3. Baptism Should Not Be Delayed
While many churches are eager to have people pray “the prayer”, they are less eager to get people baptized quickly. Some churches “save up” all their baptisms for a once-a-year special event, such as Easter or a trip to the seaside. Some Western churches don’t encourage baptism directly, but wait for new converts to request it. But what does the Scripture say? In Matthew 28:18-20, Jesus says that the first step in making disciples is to baptize them. If church leaders, therefore, are not actively urging new converts to be baptized, they are neglecting the first part of Jesus’ commandment to make disciples of all nations.
Some may point out that we don’t want to be too quick to baptize, lest the conversion is not genuine. I agree. An adult convert needs to give evidence of a credible profession of faith and show some evidence of a changed life. That’s not to mean that they need to have their whole life together but that they are turning away from sin and turning towards God in a tangible way.
The deciding factor in whether someone should get baptized is whether God wants that person to get baptized. When the Apostle Peter witnessed the Holy Spirit being poured out on Cornelius and family, he said, “Can anyone withhold water for baptizing these people, who have received the Holy Spirit just as we have?” (Acts 10:47). Similarly, if there is a discernible change in someone’s life, indicating that God has given them new life, we too should ask, “Can anyone withhold water for baptizing these people?” The decision to baptize should be based not on a decision that an individual person has made but upon the decision of God. If God has decided to make a new beginning in the life of a person, the Christian ceremony that marks a new beginning should not be put off. This is especially true in a culture that attaches such importance to ceremony.
4. The Corporate Dimension of Baptism Should be Emphasized
Many Western churches strongly emphasize that baptism is a personal, individual decision. Often times, the corporate aspect of baptism is totally neglected. However, we don’t just get baptized “in general” as way of showing our decision to follow Jesus as an individual. We are baptized into something. That something is the church. Baptism is a sacrament of incorporation. It signifies that we are now part of the body of Christ. Those whom Christ has marked out for baptism are those whom he wants to be part of his visible body on this earth, namely the church. Since ceremony in Thai society is often seen as a new beginning, baptism should be emphasized as a new beginning of not only an individual’s new life in Christ, but as their new beginning as part of the body of Christ. If the new Christian is making a break with their past of sin and idolatry, then they are going to need brothers and sisters in Christ who can help them find their new life in Christ. As we walk together in community, we learn from one another what it means to live as a Christian.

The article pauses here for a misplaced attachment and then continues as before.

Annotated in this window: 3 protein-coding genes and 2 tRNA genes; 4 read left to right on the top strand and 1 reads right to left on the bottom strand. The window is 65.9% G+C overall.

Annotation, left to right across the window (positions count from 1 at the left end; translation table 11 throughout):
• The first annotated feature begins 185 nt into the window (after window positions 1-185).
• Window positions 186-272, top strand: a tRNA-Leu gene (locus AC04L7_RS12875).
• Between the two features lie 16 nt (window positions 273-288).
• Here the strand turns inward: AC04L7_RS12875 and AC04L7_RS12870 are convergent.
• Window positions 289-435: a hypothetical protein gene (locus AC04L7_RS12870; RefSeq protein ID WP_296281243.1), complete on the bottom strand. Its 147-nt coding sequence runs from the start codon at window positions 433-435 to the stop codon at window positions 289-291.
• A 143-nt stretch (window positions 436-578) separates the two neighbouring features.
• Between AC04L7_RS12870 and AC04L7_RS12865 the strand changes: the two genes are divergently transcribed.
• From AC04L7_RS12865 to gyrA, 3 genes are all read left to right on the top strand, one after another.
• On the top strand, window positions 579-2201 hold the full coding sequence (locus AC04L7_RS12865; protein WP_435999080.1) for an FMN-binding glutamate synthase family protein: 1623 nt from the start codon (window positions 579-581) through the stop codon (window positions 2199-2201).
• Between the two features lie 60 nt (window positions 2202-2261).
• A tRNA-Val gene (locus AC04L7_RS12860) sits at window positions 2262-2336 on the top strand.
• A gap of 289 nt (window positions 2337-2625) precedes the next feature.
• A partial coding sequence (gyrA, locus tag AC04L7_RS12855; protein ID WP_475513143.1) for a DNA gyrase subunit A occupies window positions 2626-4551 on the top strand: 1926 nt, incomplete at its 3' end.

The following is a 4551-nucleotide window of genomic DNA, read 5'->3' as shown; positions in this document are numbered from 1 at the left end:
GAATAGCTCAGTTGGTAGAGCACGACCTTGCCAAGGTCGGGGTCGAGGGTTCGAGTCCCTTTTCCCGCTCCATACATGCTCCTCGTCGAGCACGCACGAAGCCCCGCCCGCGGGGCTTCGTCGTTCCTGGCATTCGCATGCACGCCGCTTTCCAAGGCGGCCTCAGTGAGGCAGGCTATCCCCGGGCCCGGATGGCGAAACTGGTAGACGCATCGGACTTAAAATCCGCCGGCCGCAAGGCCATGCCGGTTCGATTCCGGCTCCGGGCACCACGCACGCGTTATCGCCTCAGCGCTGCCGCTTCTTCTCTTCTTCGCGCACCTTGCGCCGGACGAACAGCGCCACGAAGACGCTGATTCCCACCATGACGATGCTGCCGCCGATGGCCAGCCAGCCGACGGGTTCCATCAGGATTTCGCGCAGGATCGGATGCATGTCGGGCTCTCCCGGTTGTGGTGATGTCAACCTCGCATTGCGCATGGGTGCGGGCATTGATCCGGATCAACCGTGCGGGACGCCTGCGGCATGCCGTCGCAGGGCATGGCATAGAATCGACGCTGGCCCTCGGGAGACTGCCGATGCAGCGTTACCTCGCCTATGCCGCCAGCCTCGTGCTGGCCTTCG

For far too long, Christianity exported from the West has been focused upon individual decisions and personal experience. But the body of Christ is a corporate whole, not a collection of scattered parts. The decision to baptize is God’s decision to include someone in the body of Christ, and to neglect the leading of the Holy Spirit in baptizing people is a disservice to Christ and His church. Though the Western church has, in many cases, downplayed its significance, baptism is meaningful and should be administered promptly to those whom God has decided to include in the church. And in a sacramental society such as Thailand, it is all the more important that we not miss out on the significance of marking out a new beginning in Christ in a way that is both Thai and Christian: the ceremony of baptism.
1 Paul H. De Neui, Voices from Asia: Communicating Contextualization Through Story. (Pasadena, CA: Fuller Theological Seminary, unpublished, 2001), 21.